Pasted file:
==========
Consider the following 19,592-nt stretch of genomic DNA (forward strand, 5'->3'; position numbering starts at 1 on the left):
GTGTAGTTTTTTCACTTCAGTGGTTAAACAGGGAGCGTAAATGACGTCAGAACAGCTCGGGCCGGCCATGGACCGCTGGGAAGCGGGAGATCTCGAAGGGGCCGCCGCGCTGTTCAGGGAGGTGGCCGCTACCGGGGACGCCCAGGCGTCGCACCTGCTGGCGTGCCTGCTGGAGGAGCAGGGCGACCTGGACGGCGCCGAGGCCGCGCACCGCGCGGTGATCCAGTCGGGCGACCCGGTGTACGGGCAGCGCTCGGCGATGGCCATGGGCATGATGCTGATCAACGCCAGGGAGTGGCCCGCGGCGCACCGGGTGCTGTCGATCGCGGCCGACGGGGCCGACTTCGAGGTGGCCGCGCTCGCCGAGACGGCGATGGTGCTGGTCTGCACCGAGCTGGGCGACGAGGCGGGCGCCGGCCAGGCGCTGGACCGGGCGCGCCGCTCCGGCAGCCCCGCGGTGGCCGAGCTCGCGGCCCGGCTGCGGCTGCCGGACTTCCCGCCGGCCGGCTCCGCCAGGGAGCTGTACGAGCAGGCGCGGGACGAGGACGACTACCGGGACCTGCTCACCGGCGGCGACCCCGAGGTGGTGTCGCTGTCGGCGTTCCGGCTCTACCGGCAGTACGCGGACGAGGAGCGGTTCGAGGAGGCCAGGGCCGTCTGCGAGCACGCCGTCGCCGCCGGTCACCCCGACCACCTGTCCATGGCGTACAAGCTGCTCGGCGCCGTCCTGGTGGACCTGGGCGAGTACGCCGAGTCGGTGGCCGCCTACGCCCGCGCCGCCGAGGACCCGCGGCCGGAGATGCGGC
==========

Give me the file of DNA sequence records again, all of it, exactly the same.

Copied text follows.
Consider the following 19,592-nt stretch of genomic DNA (forward strand, 5'->3'; position numbering starts at 1 on the left):
GTGTAGTTTTTTCACTTCAGTGGTTAAACAGGGAGCGTAAATGACGTCAGAACAGCTCGGGCCGGCCATGGACCGCTGGGAAGCGGGAGATCTCGAAGGGGCCGCCGCGCTGTTCAGGGAGGTGGCCGCTACCGGGGACGCCCAGGCGTCGCACCTGCTGGCGTGCCTGCTGGAGGAGCAGGGCGACCTGGACGGCGCCGAGGCCGCGCACCGCGCGGTGATCCAGTCGGGCGACCCGGTGTACGGGCAGCGCTCGGCGATGGCCATGGGCATGATGCTGATCAACGCCAGGGAGTGGCCCGCGGCGCACCGGGTGCTGTCGATCGCGGCCGACGGGGCCGACTTCGAGGTGGCCGCGCTCGCCGAGACGGCGATGGTGCTGGTCTGCACCGAGCTGGGCGACGAGGCGGGCGCCGGCCAGGCGCTGGACCGGGCGCGCCGCTCCGGCAGCCCCGCGGTGGCCGAGCTCGCGGCCCGGCTGCGGCTGCCGGACTTCCCGCCGGCCGGCTCCGCCAGGGAGCTGTACGAGCAGGCGCGGGACGAGGACGACTACCGGGACCTGCTCACCGGCGGCGACCCCGAGGTGGTGTCGCTGTCGGCGTTCCGGCTCTACCGGCAGTACGCGGACGAGGAGCGGTTCGAGGAGGCCAGGGCCGTCTGCGAGCACGCCGTCGCCGCCGGTCACCCCGACCACCTGTCCATGGCGTACAAGCTGCTCGGCGCCGTCCTGGTGGACCTGGGCGAGTACGCCGAGTCGGTGGCCGCCTACGCCCGCGCCGCCGAGGACCCGCGGCCGGAGATGCGGC